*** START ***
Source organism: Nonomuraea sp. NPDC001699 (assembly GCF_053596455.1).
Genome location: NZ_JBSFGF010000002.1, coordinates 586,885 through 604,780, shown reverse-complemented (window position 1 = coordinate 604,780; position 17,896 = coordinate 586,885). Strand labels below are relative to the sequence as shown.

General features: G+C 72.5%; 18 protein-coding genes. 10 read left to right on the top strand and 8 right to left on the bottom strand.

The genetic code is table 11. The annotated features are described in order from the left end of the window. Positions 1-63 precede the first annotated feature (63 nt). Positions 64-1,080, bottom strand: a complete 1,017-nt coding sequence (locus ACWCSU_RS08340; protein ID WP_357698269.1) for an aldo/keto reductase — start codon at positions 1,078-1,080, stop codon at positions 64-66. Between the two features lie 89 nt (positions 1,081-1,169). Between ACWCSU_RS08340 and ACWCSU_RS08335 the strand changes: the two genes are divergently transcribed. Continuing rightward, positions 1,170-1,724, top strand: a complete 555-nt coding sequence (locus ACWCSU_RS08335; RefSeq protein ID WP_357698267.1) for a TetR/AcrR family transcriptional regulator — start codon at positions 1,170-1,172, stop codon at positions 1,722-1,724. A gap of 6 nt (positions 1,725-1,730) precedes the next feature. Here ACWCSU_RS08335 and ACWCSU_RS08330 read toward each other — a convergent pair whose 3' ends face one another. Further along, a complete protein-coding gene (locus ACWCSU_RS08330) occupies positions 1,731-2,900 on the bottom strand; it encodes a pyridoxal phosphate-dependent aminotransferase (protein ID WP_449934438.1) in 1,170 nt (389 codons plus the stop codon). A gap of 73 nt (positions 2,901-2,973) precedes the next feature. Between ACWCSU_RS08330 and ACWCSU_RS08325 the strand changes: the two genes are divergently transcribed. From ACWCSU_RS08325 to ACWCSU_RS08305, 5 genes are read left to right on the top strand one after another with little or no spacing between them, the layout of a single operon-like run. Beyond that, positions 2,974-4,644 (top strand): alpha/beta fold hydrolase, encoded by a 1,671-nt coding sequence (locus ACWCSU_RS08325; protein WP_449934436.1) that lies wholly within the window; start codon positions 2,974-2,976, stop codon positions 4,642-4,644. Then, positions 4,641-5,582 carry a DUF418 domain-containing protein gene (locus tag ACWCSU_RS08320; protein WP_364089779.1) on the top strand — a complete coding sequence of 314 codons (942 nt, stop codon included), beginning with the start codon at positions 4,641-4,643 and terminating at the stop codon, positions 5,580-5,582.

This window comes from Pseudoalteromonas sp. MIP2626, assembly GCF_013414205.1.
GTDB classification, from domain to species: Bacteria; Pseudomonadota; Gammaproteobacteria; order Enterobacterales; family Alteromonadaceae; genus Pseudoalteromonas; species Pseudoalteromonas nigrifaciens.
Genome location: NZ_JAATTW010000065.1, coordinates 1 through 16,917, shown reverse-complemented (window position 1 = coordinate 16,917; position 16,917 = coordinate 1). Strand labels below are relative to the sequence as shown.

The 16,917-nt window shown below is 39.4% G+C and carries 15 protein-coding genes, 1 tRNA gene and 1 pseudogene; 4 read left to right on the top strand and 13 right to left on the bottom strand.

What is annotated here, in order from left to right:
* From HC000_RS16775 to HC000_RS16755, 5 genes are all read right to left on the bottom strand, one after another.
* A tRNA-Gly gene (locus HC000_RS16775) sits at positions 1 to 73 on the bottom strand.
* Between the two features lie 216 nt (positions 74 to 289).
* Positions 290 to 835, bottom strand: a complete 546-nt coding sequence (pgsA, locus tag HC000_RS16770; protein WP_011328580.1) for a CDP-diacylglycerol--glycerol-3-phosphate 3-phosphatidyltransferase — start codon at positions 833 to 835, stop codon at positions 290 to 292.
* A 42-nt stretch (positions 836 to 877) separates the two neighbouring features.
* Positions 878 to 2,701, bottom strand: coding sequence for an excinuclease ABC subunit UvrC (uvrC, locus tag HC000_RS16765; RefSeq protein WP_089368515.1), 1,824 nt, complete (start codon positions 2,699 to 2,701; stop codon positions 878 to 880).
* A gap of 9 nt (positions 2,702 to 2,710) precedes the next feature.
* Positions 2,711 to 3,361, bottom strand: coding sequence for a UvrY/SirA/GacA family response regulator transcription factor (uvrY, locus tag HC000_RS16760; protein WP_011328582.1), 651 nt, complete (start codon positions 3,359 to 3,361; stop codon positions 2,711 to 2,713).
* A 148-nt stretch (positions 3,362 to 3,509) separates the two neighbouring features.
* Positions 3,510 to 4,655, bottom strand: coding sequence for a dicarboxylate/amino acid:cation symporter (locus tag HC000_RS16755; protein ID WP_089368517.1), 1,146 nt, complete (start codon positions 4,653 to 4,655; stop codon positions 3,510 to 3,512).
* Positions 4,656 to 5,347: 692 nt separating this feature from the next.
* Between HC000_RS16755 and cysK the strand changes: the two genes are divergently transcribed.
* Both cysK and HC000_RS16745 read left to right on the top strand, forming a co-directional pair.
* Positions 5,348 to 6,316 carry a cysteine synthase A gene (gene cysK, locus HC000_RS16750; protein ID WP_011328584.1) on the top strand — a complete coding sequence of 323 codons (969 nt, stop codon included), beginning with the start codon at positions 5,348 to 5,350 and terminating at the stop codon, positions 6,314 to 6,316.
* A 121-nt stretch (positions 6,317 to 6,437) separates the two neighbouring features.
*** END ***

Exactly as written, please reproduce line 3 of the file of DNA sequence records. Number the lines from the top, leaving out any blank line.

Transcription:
General features: G+C 72.5%; 18 protein-coding genes. 10 read left to right on the top strand and 8 right to left on the bottom strand.